- Category: History
- Created on Thursday, 14 February 2013 20:45
- Written by Doug Enaa
This new book may be of interest to our readers. Posting here is not an endorsement of its analysis.
From the website of Aaron Leonard:
The Heavy Radicals: The Revolutionary Union/Revolutionary Communist Party 1968-1980
Book to be published in early 2014
[The RU's] Bill Biggin and the Free Press are even more dangerous than the Panthers
— Philadelphia Police Commissioner, Frank Rizzo, 1970.
The Revolutionary Union / Revolutionary Communist Party was the largest Maoist organization to arise in the United States in the tumultuous period of the late 1960s early 1970s. This is acknowledged not only by other Left political trends, but also by the Federal Government, which had it as subject of no less than four Congressional Hearings in its key years. Oddly though it largely stands outside established histories of the period; it is not taught in the academy, appears hardly at all in academic papers, and is passed over in the more popular books of SDS and sixties radicalism.
The reasons for this are manifold. The organization is victim of its own discipline that had little interest in promoting its history beyond whatever campaign or controversy it was involved in at the moment. Further those leaving the organization were circumspect in talking about their time there — either out of standing respect for the group’s discipline, a desire to move on with their lives, or the belief that a return to "the mainstream" necessarily involved disassociating themselves from their sixties revolutionary past, or some combination of each.
There was also a penchant for the established media and other institutions to promote more sensational trends. Groups such as the Weathermen — while more marginal, were ideologically more amenable as emblematic of the ‘madness’ of extremes or despair of fighting for lost causes. It is also the case that the dominant culture in the United States has no interest promoting the concept of domestic revolutionaries embracing Maoism and undertaking the long term work of preparing for insurrection in a highly developed capitalist country.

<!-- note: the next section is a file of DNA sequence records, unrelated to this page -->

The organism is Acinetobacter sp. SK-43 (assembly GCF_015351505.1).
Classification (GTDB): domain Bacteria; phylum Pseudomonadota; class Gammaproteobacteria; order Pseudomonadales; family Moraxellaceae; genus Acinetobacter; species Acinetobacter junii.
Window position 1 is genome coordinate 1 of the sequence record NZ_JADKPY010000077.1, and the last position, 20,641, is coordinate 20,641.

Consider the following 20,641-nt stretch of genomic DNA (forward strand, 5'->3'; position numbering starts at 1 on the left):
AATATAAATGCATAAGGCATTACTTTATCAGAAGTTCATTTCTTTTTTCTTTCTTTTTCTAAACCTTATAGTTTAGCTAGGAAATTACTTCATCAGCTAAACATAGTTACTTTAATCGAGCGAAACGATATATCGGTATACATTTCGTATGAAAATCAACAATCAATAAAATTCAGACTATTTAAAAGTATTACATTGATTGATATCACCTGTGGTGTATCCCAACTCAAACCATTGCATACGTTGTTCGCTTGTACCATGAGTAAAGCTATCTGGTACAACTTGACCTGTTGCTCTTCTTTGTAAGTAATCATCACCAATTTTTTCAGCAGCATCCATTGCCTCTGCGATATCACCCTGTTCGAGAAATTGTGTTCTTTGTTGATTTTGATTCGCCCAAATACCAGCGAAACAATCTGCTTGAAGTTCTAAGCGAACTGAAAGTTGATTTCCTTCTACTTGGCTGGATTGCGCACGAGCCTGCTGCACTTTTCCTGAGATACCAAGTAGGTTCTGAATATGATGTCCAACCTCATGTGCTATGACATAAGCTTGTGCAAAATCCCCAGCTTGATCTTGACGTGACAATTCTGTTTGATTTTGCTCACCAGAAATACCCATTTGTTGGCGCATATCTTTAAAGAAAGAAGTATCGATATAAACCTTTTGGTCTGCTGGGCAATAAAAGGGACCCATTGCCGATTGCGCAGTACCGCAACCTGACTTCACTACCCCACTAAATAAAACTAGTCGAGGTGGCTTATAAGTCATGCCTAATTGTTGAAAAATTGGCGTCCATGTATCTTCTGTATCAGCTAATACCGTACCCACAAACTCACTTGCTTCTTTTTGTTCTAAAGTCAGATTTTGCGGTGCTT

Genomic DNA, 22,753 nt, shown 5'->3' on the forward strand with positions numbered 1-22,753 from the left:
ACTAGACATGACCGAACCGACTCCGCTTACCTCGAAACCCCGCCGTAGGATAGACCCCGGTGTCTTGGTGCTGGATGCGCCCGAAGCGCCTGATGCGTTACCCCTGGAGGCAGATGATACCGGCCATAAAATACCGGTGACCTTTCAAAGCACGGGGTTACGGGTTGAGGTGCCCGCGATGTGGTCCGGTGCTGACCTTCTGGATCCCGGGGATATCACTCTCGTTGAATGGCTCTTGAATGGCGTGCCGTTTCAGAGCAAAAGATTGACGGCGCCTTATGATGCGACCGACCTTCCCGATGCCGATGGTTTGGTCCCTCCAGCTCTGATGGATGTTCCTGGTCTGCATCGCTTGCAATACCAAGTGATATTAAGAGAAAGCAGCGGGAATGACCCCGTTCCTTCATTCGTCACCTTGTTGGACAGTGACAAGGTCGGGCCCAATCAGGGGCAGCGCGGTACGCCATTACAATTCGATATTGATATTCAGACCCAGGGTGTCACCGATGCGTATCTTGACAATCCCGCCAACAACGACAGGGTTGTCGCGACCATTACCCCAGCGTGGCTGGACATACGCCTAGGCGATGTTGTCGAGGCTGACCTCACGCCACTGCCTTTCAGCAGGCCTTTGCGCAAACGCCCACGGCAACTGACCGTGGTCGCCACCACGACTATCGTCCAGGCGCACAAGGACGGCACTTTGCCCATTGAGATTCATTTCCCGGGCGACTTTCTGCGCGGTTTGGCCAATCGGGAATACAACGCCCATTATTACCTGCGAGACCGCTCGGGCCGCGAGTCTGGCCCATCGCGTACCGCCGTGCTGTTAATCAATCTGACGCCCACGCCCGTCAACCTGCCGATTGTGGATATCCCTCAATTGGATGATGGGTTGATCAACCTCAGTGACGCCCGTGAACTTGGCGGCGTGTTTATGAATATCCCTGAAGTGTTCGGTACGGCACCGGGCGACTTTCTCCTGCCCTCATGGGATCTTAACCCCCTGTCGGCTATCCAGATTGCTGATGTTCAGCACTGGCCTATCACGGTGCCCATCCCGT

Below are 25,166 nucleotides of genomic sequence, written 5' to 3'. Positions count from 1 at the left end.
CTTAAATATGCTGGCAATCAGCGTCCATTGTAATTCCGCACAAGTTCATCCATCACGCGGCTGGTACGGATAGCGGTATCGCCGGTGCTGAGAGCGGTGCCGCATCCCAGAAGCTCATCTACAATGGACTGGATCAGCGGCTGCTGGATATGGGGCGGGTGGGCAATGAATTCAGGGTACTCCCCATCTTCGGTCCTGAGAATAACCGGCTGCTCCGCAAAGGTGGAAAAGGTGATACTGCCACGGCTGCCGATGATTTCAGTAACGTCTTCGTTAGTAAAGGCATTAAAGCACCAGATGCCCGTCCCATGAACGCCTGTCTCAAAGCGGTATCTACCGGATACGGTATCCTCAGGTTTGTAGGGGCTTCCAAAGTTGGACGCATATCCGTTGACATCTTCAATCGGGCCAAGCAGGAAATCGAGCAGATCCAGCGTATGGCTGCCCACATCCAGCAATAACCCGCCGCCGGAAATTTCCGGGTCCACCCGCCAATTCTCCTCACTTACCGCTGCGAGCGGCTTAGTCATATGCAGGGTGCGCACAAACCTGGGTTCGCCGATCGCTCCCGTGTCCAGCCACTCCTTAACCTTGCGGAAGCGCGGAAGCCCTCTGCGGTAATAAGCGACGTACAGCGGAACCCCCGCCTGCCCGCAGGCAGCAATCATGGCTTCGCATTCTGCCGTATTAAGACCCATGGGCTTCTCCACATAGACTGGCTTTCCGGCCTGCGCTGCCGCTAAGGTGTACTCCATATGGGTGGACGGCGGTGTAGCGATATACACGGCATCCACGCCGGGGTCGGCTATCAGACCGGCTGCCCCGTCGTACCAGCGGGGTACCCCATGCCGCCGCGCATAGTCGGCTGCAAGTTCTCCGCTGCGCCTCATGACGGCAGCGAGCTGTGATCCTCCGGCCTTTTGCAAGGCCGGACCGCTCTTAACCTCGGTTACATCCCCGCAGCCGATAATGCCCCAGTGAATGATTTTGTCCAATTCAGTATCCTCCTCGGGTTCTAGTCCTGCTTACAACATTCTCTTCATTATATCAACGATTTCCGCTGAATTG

Yet the fact remains that a significant Maoist formation did come about. In contrast to many who became radicalized quickly and nearly as quickly were in decline by the early 1970s, the RU/ RCP was ascendant in the same period. Indeed it attempted, not entirely unsuccessfully, to penetrate layers of the mainstream of U.S. society, including sections of the working class, and imbue it with a new radicalism. This stands as a counter-narrative to the dominant one of the sixties; that of activists rushing pell-mell back to accommodation with that mainstream as soon as the Vietnam war was over.
The death of Mao Zedong in 1976 and the corresponding turn in China from a socialist to a market economy would bring all that to an end. From 1977 on the group would undergo first a major political schism, then a period of prolonged - but never final - disintegration. The reasons being not just the tectonic shifts in the global terrain, but the too often blind adherence to questionable (and worse) principles and methods the communist movement had brought forward historically.
Regardless, for a time this group cohered some of the most radical elements of the day. Indeed, to attempt to understand the upsurge of that period without understanding the role of the RU/RCP is to miss something important. For all its faults the RU / RCP was the most influential component of the New Communist Movement. Further, contained in the RU/RCP's story are hard garnered lessons and crucial experience essential to those who today dare to envision a radically better world. Whether one is curious, sympathetic, or detractor; this book will serve as a primer and surprising window into a heretofore overlooked critical player in a wild and insurrectionary time.